Iain Banks died earlier this year, and what a huge loss to the science fiction community it was. Out of all the Culture novels he had written, I had read all but one...this one. I figured I'd end the year by visiting his wonderful universe again for one last new adventure - something that will never happen again.

If you're interested in his Culture series (you should be), don't start here, as it is actually a loosely connected sequel to Consider Phlebas, the very first Culture novel, and shock wa
Jan 12, 2018 rated it it was amazing  ·  review of another edition
Shelves: science-fiction
Banks dedicated this to Gulf War veterans and I can see why. Culture novels vary tremendously regarding themes, plots, characters, what have you, the only real link being how they are set in the same universe. Here, Banks takes us on a rather philosophical journey involving war, suicide bombers, grief, resilience, love and duty saturated with a rather melancholy prose and plot. Quite a ride!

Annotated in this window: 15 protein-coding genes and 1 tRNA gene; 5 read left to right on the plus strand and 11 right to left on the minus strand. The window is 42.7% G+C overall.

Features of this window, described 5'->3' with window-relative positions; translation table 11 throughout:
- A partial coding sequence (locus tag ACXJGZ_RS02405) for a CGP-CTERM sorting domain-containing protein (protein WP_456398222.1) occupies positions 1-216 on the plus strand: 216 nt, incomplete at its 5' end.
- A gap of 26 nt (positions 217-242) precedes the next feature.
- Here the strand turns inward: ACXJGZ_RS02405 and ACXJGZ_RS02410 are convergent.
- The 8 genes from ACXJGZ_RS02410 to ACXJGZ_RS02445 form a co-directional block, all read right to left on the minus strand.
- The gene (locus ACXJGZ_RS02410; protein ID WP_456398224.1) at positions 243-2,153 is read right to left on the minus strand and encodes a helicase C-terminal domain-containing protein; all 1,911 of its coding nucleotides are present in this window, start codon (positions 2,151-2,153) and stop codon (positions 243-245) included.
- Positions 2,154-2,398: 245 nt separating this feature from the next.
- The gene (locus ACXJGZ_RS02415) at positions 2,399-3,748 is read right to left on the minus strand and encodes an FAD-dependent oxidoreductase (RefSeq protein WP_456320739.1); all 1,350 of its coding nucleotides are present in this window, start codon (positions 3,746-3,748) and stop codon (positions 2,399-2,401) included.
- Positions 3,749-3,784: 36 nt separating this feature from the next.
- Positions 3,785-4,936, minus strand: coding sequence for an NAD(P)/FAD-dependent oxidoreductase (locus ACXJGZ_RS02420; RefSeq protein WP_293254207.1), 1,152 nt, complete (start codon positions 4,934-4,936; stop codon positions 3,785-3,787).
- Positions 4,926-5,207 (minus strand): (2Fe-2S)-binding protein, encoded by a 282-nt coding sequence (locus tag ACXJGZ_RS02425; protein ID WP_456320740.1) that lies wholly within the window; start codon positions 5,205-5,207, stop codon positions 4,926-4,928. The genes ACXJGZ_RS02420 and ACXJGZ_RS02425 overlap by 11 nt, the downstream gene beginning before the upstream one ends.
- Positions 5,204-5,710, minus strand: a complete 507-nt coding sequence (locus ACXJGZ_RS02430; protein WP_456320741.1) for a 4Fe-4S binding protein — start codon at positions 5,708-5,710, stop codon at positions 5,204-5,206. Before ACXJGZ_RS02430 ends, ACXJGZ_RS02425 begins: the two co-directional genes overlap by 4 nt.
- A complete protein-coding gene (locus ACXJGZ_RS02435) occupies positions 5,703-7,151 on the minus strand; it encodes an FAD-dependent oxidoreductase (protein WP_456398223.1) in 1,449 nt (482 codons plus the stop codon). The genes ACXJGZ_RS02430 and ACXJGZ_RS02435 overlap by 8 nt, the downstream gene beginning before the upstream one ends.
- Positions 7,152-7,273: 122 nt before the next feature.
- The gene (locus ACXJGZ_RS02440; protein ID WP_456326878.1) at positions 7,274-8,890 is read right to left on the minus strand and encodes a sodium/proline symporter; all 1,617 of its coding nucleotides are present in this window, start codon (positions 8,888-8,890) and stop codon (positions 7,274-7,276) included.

Largely set on the gigantic Orbital Masaq' (these make Niven's Ringworld look quaint), Banks starts Look T
Wanda Pedersen
Last year, I read Inversions which was very different from the other Culture novels, so I approached this installment with curiosity. I needn't have worried. Here I found the usual AI minds, sentient space ships, smug drones, and a selection of Culture humans and assorted other beings. I must hand it to Banks, he was able to envision lives, ways of life, and potential non-humans in great profusion and detail.

We also get to kind of circle back to the initial Culture novel, Consider Phlebas, as th
Peter Tillman
Jan 27, 2016 rated it really liked it  ·  review of another edition